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Central Kalahari

Travel Butlers Safari Holidays

Bushmen, open plains and game viewing

The Central Kalahari region of the Kalahari Desert covers a vast section of Botswana.  Despite its name, the Kalahari Desert is not actually a true desert, because it does receive small amounts of rainfall - so some parts have acacia and grassy plains that stretch endlessly into the distance. 

The Central Kalahari Game Reserve is the largest game reserve in Botswana (and second largest in the world), and covers some 52,800 square kilometers - so larger than Denmark or Switzerland.  It was established as a National Park in 1961. The reserve is made up of open plains, which sit alongside salt pans, ancient river beds, and sand dunes, making for a varied and interesting landscape.

Game viewing is best between December and April, which is during the rainy season, characterised by fast and frequent rainstorms. The vast open plains burst into life at the first rainfall, turning this area into one of the prime game viewing destinations in Africa.

Huge herds of zebra, wildebeest, springbok, oryx, eland and kudu fill the now grassy plains as far as the eye can see - and you can be sure that the predators such as cheetah, wild dog, jackal, leopard, brown hyena and lion are not far away! Visitors here will also be able to see giraffe, warthog, red hartebeest and over 220 bird species.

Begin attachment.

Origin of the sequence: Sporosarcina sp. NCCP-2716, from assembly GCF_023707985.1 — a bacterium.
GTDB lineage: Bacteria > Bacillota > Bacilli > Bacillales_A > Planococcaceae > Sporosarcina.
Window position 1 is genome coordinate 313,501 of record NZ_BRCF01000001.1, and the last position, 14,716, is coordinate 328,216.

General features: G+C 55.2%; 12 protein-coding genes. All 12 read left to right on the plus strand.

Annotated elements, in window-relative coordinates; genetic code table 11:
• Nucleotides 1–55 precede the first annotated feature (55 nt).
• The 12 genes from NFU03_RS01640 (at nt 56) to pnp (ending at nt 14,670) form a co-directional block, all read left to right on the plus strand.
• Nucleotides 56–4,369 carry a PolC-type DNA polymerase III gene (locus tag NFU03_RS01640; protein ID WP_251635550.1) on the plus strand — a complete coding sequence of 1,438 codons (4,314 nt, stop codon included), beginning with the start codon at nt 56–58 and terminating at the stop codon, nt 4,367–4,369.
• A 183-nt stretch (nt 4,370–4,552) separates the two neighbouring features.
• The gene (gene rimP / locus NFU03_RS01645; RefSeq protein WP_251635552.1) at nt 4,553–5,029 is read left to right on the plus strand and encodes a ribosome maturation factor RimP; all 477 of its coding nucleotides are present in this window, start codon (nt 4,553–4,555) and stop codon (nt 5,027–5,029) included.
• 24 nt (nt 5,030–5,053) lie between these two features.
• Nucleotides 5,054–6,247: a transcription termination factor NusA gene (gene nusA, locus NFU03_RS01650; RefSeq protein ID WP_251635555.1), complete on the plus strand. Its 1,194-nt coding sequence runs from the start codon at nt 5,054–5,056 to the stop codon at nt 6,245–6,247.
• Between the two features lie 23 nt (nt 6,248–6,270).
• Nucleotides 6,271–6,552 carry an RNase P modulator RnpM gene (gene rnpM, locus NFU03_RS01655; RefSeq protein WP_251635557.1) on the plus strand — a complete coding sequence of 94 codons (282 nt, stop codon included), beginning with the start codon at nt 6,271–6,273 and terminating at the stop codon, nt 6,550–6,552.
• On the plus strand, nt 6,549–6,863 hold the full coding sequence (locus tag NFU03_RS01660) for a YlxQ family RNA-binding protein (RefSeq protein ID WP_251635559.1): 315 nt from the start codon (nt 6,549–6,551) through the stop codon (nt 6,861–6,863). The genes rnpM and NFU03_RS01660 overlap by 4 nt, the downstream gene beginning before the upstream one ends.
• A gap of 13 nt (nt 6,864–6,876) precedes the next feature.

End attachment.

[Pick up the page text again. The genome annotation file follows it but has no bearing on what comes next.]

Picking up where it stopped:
Outside of the rainy season, between May to October, it is extremely hot and dusty in the Kalahari, and the animals depart in search of water again.  October is by far the hottest month, with daytime temperatures soaring as high as 40°C (104°F) and more.  

As well as the wildlife, the reserve is also home to the Bushmen, or to give them their proper name, the Basarwa or San people, who have inhabited the land for thousands of years. Today, rather than roaming as nomadic hunters and gatherers, they live in settlements, some of which are situated in the southern part of the reserve. There are moves by the Government, however, to persuade them to move out of the reserve so that they can benefit from integrating within society, and reaping the benefits of schooling, education and healthcare. 

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